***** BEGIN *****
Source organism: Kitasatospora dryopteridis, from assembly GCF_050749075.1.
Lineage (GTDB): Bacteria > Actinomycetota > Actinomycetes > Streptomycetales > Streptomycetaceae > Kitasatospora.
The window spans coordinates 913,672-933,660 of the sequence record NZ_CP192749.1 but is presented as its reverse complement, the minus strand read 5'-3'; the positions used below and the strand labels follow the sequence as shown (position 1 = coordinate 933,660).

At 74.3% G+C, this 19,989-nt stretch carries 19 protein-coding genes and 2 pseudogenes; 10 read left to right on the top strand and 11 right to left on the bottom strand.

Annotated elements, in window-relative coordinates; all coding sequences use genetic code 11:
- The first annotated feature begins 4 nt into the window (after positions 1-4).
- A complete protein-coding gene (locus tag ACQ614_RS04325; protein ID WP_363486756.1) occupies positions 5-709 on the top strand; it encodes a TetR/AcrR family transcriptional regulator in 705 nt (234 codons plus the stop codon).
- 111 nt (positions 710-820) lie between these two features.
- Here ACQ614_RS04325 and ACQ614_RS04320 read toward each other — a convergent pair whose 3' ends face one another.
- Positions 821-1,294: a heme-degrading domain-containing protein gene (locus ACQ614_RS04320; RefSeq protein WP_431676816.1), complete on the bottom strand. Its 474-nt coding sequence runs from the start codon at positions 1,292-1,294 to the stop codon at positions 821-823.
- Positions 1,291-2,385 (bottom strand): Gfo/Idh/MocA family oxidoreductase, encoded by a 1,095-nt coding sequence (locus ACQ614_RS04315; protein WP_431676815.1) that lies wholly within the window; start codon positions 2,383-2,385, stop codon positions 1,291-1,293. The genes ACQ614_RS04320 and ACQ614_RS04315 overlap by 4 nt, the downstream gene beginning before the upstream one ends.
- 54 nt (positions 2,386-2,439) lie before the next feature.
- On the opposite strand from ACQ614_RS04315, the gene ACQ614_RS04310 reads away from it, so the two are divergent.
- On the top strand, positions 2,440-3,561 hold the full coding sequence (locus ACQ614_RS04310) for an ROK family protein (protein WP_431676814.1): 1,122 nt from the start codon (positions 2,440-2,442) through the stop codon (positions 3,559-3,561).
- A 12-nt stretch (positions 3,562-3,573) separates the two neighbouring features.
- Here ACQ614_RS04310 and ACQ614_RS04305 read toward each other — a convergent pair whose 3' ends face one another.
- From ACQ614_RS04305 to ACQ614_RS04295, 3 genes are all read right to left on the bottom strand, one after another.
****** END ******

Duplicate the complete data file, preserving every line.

Source organism: Kitasatospora dryopteridis, from assembly GCF_050749075.1.
Lineage (GTDB): Bacteria > Actinomycetota > Actinomycetes > Streptomycetales > Streptomycetaceae > Kitasatospora.
The window spans coordinates 913,672-933,660 of the sequence record NZ_CP192749.1 but is presented as its reverse complement, the minus strand read 5'-3'; the positions used below and the strand labels follow the sequence as shown (position 1 = coordinate 933,660).

At 74.3% G+C, this 19,989-nt stretch carries 19 protein-coding genes and 2 pseudogenes; 10 read left to right on the top strand and 11 right to left on the bottom strand.

Annotated elements, in window-relative coordinates; all coding sequences use genetic code 11:
- The first annotated feature begins 4 nt into the window (after positions 1-4).
- A complete protein-coding gene (locus tag ACQ614_RS04325; protein ID WP_363486756.1) occupies positions 5-709 on the top strand; it encodes a TetR/AcrR family transcriptional regulator in 705 nt (234 codons plus the stop codon).
- 111 nt (positions 710-820) lie between these two features.
- Here ACQ614_RS04325 and ACQ614_RS04320 read toward each other — a convergent pair whose 3' ends face one another.
- Positions 821-1,294: a heme-degrading domain-containing protein gene (locus ACQ614_RS04320; RefSeq protein WP_431676816.1), complete on the bottom strand. Its 474-nt coding sequence runs from the start codon at positions 1,292-1,294 to the stop codon at positions 821-823.
- Positions 1,291-2,385 (bottom strand): Gfo/Idh/MocA family oxidoreductase, encoded by a 1,095-nt coding sequence (locus ACQ614_RS04315; protein WP_431676815.1) that lies wholly within the window; start codon positions 2,383-2,385, stop codon positions 1,291-1,293. The genes ACQ614_RS04320 and ACQ614_RS04315 overlap by 4 nt, the downstream gene beginning before the upstream one ends.
- 54 nt (positions 2,386-2,439) lie before the next feature.
- On the opposite strand from ACQ614_RS04315, the gene ACQ614_RS04310 reads away from it, so the two are divergent.
- On the top strand, positions 2,440-3,561 hold the full coding sequence (locus ACQ614_RS04310) for an ROK family protein (protein WP_431676814.1): 1,122 nt from the start codon (positions 2,440-2,442) through the stop codon (positions 3,559-3,561).
- A 12-nt stretch (positions 3,562-3,573) separates the two neighbouring features.
- Here ACQ614_RS04310 and ACQ614_RS04305 read toward each other — a convergent pair whose 3' ends face one another.
- From ACQ614_RS04305 to ACQ614_RS04295, 3 genes are all read right to left on the bottom strand, one after another.